Spath's allegations that Hayes Wheels' changes in its medical release policy should constitute evidence of discriminatory intent are unconvincing because the undisputed evidence in this case established that Hayes Wheels had a nine-year history of accommodating Spath's epileptic condition and his repeated seizures. It is apparent that his employer was concerned with Spath's safety and wanted to make sure that Spath was fit to return to work after his August 1996 seizure. In order to ensure this, Hayes Wheels, on this occasion, requested that Spath submit a medical release from a neurological specialist, specially qualified to evaluate epileptic disorders, rather than from a general practice physician. Furthermore, although Spath was unable to schedule an appointment with his neurologist for several weeks, Hayes Wheels again accommodated Spath and allowed him to return to work in the interim. In an internal memorandum Hayes Wheels explained its decision to allow Spath to return to work without a release from a neurologist: "Rodney has been set up to see a specialist. A neurologist on Sept. 15th. He has pleaded with us to be able to come back to work. We have agreed to let him return but on day shift and on special projects where we can keep a close eye on him . . . until he can return to your shift with a clean bill of health." Consistent with its internal memorandum, Hayes Wheels allowed Spath to return to work full time, even changing his shift schedule, after the neurologist examined Spath and recommended that he "only work first shift." We are of the opinion that the decision to require a release from a neurologist was justified, especially in this litigious society where Spath and/or other employees may have been injured as a result of one of Spath's seizures after his return to work. Furthermore, Hayes Wheels had, as even Spath concedes, accommodated Spath's seizures for over nine years. Consequently, we refuse to infer any discriminatory intent from Hayes Wheels' decision to request additional medical testing. Cf. Porter v. United States Alumoweld Co., 125 F.3d 243, 245-46 (4th Cir. 1997).


Similarly, Hayes Wheels' restriction of Spath's overtime was justified because Spath's supervisors observed that most of Spath's seizures occurred when he was working overtime. Thus, it was logical to believe that restricting Spath's overtime would, in all probability, reduce his fatigue factor and thus the number of seizures, as well as better ensure Spath's safety and the safety of his fellow employees. When combined with Hayes Wheels' long history of accommodating Spath, we refuse to hold that the restriction of his overtime evinces any discriminatory intent. Cf. Howard v. Navistar Int'l Transp. Corp., 904 F. Supp. 922, 930-31 (E.D. Wis. 1995), aff'd, 107 F.3d 13 (7th Cir. 1997).


Moreover, Spath has failed to demonstrate how the decisions to require a release from a neurologist or restrict his overtime are causally related to his termination, which occurred months later. See Hunt-Golliday v. Metropolitan Water Reclamation Dist. of Greater Chicago, 104 F.3d 1004, 1014 (7th Cir. 1997) (requiring that a plaintiff making a claim of discrimination "establish 'that the protected activity and the adverse action were not wholly unrelated.'") (quoting Simmons v. Camden County Bd. of Educ., 757 F.2d 1187, 1189 (11th Cir. 1985)). Because Spath has failed to present any evidence of discriminatory intent, we hold that he has failed to establish a prima facie case of disability discrimination.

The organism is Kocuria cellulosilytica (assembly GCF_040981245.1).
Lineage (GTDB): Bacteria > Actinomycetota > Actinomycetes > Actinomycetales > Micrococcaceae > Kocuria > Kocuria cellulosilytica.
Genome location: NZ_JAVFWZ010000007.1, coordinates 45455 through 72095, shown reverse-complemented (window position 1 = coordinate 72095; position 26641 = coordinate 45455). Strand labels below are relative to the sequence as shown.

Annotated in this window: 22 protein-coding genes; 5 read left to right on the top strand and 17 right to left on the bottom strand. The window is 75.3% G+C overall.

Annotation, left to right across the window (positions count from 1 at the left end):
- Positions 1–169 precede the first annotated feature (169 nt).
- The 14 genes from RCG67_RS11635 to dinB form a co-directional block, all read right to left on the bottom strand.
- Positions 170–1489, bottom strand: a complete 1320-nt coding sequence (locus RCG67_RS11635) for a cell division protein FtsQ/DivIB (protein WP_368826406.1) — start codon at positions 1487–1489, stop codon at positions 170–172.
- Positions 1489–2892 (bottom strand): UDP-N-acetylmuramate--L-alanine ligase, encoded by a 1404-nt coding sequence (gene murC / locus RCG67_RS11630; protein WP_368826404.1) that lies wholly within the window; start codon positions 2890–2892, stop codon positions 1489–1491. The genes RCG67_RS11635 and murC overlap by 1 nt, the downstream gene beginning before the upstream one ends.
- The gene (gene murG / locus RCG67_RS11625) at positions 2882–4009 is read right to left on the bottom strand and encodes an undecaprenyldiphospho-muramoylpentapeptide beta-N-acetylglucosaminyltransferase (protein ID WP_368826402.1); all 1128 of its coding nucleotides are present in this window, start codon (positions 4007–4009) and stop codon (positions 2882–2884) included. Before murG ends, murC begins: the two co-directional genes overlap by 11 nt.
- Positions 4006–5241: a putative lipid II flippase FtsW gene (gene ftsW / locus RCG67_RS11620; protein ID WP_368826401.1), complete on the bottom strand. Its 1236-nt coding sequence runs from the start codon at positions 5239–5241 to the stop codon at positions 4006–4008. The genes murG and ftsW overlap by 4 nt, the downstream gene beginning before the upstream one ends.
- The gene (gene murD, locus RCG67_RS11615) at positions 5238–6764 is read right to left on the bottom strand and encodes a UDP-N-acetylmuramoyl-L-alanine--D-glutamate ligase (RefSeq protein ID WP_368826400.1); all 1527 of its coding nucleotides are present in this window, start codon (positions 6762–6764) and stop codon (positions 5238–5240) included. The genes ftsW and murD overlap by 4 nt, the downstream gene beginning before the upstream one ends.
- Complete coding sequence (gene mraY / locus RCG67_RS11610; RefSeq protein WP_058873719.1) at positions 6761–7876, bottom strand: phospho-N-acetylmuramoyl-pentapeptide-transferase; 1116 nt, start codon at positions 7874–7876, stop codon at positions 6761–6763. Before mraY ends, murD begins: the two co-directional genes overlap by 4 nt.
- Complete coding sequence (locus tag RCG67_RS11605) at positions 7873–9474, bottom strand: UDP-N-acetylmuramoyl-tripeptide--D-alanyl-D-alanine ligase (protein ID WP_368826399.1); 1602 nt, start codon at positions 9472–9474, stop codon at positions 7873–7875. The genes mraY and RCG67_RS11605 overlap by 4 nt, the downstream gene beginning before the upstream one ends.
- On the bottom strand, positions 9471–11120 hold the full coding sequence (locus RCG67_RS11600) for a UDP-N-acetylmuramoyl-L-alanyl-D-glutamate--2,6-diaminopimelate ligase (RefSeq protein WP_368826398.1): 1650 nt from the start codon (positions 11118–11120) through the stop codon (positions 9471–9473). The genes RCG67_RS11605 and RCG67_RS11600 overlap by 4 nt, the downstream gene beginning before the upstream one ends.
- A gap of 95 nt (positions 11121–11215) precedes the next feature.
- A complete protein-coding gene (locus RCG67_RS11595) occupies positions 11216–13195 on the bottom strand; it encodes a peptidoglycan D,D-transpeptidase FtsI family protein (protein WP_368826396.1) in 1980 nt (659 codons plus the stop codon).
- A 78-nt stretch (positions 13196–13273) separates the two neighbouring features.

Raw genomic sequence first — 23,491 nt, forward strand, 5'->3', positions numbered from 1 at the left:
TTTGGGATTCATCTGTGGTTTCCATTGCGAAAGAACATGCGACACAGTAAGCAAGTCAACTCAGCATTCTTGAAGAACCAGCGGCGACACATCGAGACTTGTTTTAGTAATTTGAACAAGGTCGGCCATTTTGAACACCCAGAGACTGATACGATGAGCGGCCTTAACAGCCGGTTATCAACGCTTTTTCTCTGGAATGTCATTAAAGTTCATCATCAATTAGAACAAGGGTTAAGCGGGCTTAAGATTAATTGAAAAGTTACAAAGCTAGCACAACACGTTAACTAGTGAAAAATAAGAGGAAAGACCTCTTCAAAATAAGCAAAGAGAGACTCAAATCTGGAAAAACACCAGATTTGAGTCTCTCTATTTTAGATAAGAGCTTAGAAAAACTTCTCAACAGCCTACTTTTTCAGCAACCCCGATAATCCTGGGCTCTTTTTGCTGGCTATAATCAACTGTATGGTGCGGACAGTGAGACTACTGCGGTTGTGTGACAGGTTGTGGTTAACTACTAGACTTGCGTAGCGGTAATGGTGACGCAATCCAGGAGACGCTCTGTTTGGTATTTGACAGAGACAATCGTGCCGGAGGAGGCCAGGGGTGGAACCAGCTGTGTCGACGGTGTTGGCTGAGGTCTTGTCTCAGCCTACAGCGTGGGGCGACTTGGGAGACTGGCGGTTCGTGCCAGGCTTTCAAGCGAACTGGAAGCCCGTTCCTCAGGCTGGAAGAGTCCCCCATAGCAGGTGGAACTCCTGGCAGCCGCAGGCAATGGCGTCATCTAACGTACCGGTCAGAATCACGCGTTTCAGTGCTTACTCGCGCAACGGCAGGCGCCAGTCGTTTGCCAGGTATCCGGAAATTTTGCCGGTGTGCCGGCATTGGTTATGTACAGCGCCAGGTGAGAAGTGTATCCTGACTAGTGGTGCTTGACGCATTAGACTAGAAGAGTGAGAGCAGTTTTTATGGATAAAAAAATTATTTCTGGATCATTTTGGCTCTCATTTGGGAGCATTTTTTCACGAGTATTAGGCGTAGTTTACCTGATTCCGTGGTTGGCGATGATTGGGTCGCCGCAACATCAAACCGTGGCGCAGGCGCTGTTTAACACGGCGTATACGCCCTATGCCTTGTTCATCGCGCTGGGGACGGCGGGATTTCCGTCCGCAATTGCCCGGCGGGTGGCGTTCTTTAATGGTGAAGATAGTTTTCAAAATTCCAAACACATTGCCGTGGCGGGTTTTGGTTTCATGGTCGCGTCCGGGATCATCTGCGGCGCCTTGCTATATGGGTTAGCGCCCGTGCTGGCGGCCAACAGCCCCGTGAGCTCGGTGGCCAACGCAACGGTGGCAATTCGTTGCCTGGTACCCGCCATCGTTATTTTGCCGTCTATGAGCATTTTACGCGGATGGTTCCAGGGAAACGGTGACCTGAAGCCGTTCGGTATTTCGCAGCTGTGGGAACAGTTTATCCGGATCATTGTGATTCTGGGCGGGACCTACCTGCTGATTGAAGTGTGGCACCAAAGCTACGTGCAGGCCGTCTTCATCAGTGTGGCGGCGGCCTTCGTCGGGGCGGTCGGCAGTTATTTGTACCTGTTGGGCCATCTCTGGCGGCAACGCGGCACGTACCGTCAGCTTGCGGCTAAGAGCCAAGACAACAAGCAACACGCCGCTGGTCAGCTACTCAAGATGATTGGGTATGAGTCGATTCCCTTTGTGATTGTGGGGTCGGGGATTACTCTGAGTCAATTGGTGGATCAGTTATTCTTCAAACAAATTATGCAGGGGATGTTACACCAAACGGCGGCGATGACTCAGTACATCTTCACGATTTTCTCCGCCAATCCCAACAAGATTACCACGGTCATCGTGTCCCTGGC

We conclude that there is insufficient evidence for a reasonable jury to find that Hayes Wheels terminated Spath because of his epileptic disorder. The decision of the district court to grant summary judgment to Hayes Wheels is AFFIRMED.



Spath also alleged age discrimination under the Age Discrimination in Employment Act (ADEA), 29 U.S.C. sec.sec. 621-34, and state law retaliation, but Spath has abandoned those claims on appeal.


A neurologist is an expert in the treatment of disorders of the nervous system such as epilepsy. See Dorland's Illustrated Medical Dictionary, 1130, 566 (28th ed. 1994).


Hayes Wheels offered Spath time off pursuant to the leave provisions of the Federal Medical Leave Act, 29 U.S.C. sec.sec. 2601-54, until Spath could get the release. But Spath, for reasons unexplained in the record, refused this offer.


Plant Rule 5 provides: Commission of, or being a party to, the following acts or related acts, will be sufficient grounds for disciplinary action that may include discharge: . . . 5) Falsifying an employment application, misrepresenting or falsifying a leave of absence, writing false statements on medical reports or intentionally giving any false information relating to employment or benefit application.


Spath also makes a failure to accommodate claim, see 42 U.S.C. sec. 12112(b)(5)(A), arguing that his organic brain syndrome, mild mental retardation, and dependent personality disorder-- disabilities not involved in his disparate treatment claim--caused him to deny involvement in the horseplay incident because he sometimes does not remember what he was doing or what he might have said in the past. In essence, Spath is asking this Court to extend the ADA so as to prevent an employer from terminating an employee who lies, just because the lying is allegedly connected to a disability. We are of the opinion that the ADA does not require this. See generally Jones v. Am. Postal Workers Union, 192 F.3d 417, 429 (4th Cir. 1999) ("The law is well settled that the ADA is not violated when an employer discharges an individual based upon the employee's misconduct, even if the misconduct is related to a disability."). We, therefore, decline to give any more consideration to this issue.


Helblig was only given a written warning and advised that if he was ever caught "horseplaying" again he "would have time off." Presumably this means that he would be suspended or fired.


In all probability the emergency room physician had never seen Spath before, and was in no position to have a complete knowledge of his past medical history, including the number of prior seizures, the severity of them, or if Spath suffered any residuals as a result of the seizure episode.